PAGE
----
“The most valuable of all talents is that of never using two words when one will do,” proclaimed Thomas Jefferson a few centuries ago. Succinctness seems more valuable in the 21st century, where we’re bombarded by words in spoken and written forms. However, knowing how to be brief is no less critical as knowing when to be brief.
I generally recommend assuming that the audience lacks the time or the inclination to pay full attention to your communication. Some rules of thumb for being brief:
- Use the elevator pitch approach when presenting to executives
- Describe pros and cons of a situation using a SWOT matrix
- Strive to avoid email messages longer than a paragraph
- Finesse you brevity skills by participating in Twitter discussions
- Keep security policies short and to the point
- When in doubt, include fewer topics in a presentation
While the advice above might apply to many situations, there are certainly cases where being verbose is preferred:
- Provide details when responding to a person who explicitly asked for more information
- Include the necessary supporting figures and data in an appendix to a report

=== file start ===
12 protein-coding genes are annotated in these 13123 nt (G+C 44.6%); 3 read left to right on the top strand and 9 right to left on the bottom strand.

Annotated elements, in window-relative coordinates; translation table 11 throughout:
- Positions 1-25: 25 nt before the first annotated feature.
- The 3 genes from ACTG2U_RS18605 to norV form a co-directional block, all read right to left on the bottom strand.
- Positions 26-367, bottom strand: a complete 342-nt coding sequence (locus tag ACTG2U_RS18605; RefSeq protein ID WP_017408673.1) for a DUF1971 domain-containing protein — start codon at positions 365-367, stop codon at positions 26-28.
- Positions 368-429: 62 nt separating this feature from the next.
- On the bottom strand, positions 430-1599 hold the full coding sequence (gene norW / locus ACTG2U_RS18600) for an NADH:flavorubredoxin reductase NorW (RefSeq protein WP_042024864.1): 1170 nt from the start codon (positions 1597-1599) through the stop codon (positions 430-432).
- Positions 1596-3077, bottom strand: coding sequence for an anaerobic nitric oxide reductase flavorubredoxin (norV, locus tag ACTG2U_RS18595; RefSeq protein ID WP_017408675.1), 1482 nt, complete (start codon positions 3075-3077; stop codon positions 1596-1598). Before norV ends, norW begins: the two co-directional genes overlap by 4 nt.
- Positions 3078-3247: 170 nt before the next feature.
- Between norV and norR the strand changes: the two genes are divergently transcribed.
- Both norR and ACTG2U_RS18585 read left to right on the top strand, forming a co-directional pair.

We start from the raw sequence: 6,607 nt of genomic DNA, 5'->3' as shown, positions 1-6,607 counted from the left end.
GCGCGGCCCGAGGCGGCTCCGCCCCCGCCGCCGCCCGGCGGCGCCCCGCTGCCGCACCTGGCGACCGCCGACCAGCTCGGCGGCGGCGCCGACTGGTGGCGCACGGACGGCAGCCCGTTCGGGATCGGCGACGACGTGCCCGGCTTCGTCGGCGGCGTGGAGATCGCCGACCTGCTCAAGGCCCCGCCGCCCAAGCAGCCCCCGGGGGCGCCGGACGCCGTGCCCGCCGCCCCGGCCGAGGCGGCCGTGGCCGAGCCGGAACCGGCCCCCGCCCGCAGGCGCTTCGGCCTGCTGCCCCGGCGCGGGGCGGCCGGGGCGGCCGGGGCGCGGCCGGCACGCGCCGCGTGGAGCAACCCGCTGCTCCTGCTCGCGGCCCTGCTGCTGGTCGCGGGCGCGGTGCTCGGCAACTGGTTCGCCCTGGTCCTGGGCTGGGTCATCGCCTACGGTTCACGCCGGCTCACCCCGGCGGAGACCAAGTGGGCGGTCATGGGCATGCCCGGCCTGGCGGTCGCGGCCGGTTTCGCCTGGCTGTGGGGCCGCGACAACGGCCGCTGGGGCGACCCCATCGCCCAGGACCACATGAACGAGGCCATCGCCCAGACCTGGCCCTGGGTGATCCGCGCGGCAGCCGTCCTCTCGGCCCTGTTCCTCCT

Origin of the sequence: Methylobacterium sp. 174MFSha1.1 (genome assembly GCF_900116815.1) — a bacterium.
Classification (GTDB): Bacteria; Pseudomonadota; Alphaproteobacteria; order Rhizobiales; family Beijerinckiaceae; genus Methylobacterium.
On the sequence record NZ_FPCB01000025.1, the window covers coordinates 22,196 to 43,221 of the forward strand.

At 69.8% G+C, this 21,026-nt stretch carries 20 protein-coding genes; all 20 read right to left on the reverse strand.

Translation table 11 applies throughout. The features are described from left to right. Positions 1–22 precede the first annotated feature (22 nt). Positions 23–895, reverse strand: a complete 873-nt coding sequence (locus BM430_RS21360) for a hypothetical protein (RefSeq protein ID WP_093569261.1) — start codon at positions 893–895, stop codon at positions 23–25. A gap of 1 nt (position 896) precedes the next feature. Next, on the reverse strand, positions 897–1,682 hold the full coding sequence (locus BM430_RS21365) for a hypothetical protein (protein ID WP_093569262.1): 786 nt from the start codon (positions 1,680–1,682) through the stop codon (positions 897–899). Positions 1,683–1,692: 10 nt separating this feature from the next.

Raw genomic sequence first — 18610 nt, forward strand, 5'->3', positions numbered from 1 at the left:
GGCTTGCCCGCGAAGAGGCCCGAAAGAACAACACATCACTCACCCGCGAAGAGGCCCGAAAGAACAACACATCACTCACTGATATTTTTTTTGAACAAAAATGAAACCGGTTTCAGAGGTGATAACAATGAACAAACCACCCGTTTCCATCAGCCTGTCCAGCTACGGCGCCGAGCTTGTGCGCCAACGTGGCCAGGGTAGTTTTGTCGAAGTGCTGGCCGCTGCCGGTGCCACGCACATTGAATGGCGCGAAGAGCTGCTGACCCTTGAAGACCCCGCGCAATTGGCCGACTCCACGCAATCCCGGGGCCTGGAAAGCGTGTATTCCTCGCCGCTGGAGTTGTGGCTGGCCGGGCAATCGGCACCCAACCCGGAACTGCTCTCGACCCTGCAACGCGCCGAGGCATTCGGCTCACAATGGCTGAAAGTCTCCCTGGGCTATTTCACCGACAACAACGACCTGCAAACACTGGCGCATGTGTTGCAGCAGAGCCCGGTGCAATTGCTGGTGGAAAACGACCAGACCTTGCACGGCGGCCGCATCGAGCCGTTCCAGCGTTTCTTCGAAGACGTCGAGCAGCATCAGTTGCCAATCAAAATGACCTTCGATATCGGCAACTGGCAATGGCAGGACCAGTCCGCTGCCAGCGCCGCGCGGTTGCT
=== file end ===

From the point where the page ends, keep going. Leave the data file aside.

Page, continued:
- Keep the public appraised of the situation when handling an incident, such as a data breach
- Offer detailed feedback when seeking to change the behavior of colleagues or other people around you
- Include lots of superfluous, unnecessary or otherwise redundant words when trying to reach the minimum length requirement for your article
The biggest culprit in long-winded communications are, perhaps, presentations that last an hour but feel much longer. I was interested to learn about an approach to presentations that caps the presenter’s time at just a few minutes. It can be harder to prepare for and present a short “lightning” talk than a longer one.
Hand-picked related posts:
- How to Be Heard in IT Security and Business. 10 Tips.
- 4 Tips for a Strong Executive Summary of a Security Assessment Report
- Troubleshooting Human Communications Cheat Sheet